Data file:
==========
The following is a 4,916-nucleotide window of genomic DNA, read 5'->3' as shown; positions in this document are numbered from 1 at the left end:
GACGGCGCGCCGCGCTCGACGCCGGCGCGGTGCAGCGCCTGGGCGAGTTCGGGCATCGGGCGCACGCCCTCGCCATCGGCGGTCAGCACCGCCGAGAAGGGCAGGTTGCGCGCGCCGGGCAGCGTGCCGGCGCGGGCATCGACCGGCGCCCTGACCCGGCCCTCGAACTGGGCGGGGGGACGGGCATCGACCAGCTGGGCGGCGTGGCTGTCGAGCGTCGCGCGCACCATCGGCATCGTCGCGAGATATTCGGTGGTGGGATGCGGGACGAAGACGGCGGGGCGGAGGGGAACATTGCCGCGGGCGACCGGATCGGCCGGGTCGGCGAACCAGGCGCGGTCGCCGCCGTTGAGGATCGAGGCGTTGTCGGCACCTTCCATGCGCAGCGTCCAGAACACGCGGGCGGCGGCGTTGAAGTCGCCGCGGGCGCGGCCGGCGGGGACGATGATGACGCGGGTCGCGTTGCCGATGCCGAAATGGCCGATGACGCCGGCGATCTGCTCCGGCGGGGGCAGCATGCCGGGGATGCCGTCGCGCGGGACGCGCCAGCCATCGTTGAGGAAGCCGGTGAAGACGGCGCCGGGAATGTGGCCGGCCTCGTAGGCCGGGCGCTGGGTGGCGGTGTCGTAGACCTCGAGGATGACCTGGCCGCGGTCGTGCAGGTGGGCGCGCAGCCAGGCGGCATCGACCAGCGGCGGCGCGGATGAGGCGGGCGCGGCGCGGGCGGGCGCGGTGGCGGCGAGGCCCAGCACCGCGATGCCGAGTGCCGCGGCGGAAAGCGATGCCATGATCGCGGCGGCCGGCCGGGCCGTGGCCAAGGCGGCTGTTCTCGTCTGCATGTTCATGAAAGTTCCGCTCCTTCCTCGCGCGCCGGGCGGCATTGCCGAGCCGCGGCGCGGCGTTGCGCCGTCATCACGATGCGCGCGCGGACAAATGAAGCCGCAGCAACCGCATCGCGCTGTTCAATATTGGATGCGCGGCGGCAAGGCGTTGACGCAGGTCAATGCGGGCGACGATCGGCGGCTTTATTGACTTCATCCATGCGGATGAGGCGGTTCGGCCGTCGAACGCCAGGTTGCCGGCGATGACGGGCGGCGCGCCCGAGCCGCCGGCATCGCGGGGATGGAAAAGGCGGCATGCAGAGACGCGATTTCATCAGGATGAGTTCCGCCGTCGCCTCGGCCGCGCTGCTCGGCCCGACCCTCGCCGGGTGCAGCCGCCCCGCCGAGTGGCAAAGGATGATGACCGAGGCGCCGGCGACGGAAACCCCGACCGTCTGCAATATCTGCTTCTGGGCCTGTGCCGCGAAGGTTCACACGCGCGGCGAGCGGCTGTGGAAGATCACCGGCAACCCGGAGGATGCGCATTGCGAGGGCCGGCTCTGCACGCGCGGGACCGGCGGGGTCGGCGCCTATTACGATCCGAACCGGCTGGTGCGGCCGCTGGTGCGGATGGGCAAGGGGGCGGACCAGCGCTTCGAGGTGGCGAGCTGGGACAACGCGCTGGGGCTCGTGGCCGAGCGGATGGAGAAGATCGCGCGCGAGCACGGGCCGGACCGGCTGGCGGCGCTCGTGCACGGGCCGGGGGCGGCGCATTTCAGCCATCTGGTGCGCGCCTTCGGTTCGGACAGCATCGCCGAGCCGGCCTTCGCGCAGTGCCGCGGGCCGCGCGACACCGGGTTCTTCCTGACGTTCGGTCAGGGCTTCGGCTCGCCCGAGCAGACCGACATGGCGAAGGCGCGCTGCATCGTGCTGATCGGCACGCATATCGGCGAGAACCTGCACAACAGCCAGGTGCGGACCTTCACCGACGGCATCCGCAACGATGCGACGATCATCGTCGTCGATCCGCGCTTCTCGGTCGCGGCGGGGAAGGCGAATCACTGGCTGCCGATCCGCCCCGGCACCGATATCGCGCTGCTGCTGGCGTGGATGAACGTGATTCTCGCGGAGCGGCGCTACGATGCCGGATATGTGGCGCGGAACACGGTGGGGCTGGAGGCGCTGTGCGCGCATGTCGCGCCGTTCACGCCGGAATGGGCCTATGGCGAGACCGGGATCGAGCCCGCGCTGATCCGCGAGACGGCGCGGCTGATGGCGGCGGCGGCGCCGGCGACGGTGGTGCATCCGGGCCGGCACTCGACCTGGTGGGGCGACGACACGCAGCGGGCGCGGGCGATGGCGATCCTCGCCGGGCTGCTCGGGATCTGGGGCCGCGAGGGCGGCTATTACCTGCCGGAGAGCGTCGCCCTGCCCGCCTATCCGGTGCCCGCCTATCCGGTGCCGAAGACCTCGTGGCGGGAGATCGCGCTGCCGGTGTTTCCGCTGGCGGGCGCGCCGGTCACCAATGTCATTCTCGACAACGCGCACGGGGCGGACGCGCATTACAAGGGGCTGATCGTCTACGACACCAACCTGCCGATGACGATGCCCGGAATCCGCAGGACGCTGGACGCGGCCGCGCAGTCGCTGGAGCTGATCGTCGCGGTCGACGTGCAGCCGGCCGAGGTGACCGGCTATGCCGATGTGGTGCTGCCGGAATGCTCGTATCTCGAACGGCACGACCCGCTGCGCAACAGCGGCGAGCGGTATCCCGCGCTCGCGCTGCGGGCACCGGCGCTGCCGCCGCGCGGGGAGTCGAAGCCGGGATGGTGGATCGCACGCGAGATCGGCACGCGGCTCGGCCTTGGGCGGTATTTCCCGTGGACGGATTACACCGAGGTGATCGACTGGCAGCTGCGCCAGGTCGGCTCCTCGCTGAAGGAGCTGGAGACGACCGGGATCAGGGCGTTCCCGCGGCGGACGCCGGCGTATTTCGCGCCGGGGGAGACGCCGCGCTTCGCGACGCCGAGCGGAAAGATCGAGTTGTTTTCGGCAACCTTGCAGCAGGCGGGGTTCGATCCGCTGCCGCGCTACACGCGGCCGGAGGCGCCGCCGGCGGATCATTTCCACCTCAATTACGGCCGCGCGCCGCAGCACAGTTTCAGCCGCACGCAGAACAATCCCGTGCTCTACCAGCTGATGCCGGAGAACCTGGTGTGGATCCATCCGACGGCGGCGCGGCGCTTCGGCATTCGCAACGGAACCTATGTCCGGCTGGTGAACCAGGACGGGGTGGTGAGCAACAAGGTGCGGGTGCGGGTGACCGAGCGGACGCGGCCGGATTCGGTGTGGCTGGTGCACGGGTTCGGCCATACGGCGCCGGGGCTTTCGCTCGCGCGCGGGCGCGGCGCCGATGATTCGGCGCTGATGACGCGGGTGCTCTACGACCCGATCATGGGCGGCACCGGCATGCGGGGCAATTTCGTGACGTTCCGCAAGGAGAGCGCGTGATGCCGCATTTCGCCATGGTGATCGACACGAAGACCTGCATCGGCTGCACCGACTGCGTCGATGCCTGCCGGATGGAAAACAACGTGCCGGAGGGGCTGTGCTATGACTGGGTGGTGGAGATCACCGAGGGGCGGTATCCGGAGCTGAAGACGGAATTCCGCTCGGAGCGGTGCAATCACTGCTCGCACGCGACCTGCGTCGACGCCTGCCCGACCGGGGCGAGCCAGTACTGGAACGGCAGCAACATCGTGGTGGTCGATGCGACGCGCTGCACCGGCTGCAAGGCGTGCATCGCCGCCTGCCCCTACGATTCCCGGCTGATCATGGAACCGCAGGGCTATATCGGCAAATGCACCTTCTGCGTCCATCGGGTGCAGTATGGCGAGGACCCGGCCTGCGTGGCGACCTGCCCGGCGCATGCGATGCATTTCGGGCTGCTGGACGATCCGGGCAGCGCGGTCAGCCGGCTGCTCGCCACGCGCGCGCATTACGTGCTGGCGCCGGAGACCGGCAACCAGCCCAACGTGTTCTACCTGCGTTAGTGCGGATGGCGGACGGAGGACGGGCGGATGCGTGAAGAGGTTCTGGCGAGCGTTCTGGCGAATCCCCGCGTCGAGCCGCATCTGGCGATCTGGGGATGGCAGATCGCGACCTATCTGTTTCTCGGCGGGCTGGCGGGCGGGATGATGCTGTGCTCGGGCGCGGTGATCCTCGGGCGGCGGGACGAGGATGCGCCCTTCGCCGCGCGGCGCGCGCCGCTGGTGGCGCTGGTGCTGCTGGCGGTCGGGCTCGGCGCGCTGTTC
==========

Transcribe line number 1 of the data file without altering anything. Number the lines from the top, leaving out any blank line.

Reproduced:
The following is a 4,916-nucleotide window of genomic DNA, read 5'->3' as shown; positions in this document are numbered from 1 at the left end: